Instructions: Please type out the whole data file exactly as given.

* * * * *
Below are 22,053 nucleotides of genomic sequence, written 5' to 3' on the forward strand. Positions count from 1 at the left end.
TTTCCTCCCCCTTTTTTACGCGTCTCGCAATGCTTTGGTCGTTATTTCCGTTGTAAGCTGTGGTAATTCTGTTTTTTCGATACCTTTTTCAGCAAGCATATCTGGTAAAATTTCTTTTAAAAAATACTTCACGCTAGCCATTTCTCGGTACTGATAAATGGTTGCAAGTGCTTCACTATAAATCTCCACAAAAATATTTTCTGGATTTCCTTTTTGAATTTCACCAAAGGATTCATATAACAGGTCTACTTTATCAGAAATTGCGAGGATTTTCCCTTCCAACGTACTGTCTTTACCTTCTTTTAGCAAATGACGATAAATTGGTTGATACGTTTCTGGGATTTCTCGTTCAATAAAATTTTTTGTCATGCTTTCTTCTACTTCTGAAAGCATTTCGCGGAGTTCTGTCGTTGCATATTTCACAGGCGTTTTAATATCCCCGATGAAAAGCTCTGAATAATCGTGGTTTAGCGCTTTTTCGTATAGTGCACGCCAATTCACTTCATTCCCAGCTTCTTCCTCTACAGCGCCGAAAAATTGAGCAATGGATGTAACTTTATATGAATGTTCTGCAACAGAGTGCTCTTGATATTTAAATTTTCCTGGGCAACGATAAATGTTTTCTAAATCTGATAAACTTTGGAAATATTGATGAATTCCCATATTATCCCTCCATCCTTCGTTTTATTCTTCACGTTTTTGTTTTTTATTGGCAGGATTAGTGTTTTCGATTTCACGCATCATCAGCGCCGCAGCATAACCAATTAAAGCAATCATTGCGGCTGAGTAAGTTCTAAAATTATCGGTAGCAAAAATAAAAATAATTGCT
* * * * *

Below are 22,053 nucleotides of genomic sequence, written 5' to 3' on the forward strand. Positions count from 1 at the left end.
TTTCCTCCCCCTTTTTTACGCGTCTCGCAATGCTTTGGTCGTTATTTCCGTTGTAAGCTGTGGTAATTCTGTTTTTTCGATACCTTTTTCAGCAAGCATATCTGGTAAAATTTCTTTTAAAAAATACTTCACGCTAGCCATTTCTCGGTACTGATAAATGGTTGCAAGTGCTTCACTATAAATCTCCACAAAAATATTTTCTGGATTTCCTTTTTGAATTTCACCAAAGGATTCATATAACAGGTCTACTTTATCAGAAATTGCGAGGATTTTCCCTTCCAACGTACTGTCTTTACCTTCTTTTAGCAAATGACGATAAATTGGTTGATACGTTTCTGGGATTTCTCGTTCAATAAAATTTTTTGTCATGCTTTCTTCTACTTCTGAAAGCATTTCGCGGAGTTCTGTCGTTGCATATTTCACAGGCGTTTTAATATCCCCGATGAAAAGCTCTGAATAATCGTGGTTTAGCGCTTTTTCGTATAGTGCACGCCAATTCACTTCATTCCCAGCTTCTTCCTCTACAGCGCCGAAAAATTGAGCAATGGATGTAACTTTATATGAATGTTCTGCAACAGAGTGCTCTTGATATTTAAATTTTCCTGGGCAACGATAAATGTTTTCTAAATCTGATAAACTTTGGAAATATTGATGAATTCCCATATTATCCCTCCATCCTTCGTTTTATTCTTCACGTTTTTGTTTTTTATTGGCAGGATTAGTGTTTTCGATTTCACGCATCATCAGCGCCGCAGCATAACCAATTAAAGCAATCATTGCGGCTGAGTAAGTTCTAAAATTATCGGTAGCAAAAATAAAAATAATTGCT